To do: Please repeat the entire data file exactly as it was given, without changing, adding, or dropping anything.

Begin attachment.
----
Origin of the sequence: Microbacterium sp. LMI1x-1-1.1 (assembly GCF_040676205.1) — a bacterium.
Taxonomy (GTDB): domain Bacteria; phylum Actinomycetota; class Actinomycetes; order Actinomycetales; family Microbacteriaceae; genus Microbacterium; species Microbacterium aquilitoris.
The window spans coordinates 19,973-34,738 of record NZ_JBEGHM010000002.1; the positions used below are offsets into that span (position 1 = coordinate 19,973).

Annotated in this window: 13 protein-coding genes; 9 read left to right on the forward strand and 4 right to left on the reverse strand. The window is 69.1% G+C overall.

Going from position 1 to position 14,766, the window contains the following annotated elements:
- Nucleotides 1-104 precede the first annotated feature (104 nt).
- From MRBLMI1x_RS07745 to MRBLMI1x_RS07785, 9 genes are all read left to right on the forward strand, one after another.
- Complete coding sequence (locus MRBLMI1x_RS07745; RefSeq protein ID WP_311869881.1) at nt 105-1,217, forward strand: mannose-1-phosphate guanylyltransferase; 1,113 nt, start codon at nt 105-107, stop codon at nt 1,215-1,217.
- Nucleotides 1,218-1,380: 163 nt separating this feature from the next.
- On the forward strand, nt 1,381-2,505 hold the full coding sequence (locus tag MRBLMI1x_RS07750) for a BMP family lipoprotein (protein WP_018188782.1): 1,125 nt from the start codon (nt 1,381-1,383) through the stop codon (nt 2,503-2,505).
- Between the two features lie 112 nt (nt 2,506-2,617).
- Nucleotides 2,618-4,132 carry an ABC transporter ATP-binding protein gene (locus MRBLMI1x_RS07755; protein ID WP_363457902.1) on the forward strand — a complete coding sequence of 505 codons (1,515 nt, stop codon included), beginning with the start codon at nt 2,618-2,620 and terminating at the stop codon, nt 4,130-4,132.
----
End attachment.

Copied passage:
Origin of the sequence: Microbacterium sp. LMI1x-1-1.1 (assembly GCF_040676205.1) — a bacterium.
Taxonomy (GTDB): domain Bacteria; phylum Actinomycetota; class Actinomycetes; order Actinomycetales; family Microbacteriaceae; genus Microbacterium; species Microbacterium aquilitoris.
The window spans coordinates 19,973-34,738 of record NZ_JBEGHM010000002.1; the positions used below are offsets into that span (position 1 = coordinate 19,973).

Annotated in this window: 13 protein-coding genes; 9 read left to right on the forward strand and 4 right to left on the reverse strand. The window is 69.1% G+C overall.

Going from position 1 to position 14,766, the window contains the following annotated elements:
- Nucleotides 1-104 precede the first annotated feature (104 nt).
- From MRBLMI1x_RS07745 to MRBLMI1x_RS07785, 9 genes are all read left to right on the forward strand, one after another.
- Complete coding sequence (locus MRBLMI1x_RS07745; RefSeq protein ID WP_311869881.1) at nt 105-1,217, forward strand: mannose-1-phosphate guanylyltransferase; 1,113 nt, start codon at nt 105-107, stop codon at nt 1,215-1,217.
- Nucleotides 1,218-1,380: 163 nt separating this feature from the next.
- On the forward strand, nt 1,381-2,505 hold the full coding sequence (locus tag MRBLMI1x_RS07750) for a BMP family lipoprotein (protein WP_018188782.1): 1,125 nt from the start codon (nt 1,381-1,383) through the stop codon (nt 2,503-2,505).
- Between the two features lie 112 nt (nt 2,506-2,617).
- Nucleotides 2,618-4,132 carry an ABC transporter ATP-binding protein gene (locus MRBLMI1x_RS07755; protein ID WP_363457902.1) on the forward strand — a complete coding sequence of 505 codons (1,515 nt, stop codon included), beginning with the start codon at nt 2,618-2,620 and terminating at the stop codon, nt 4,130-4,132.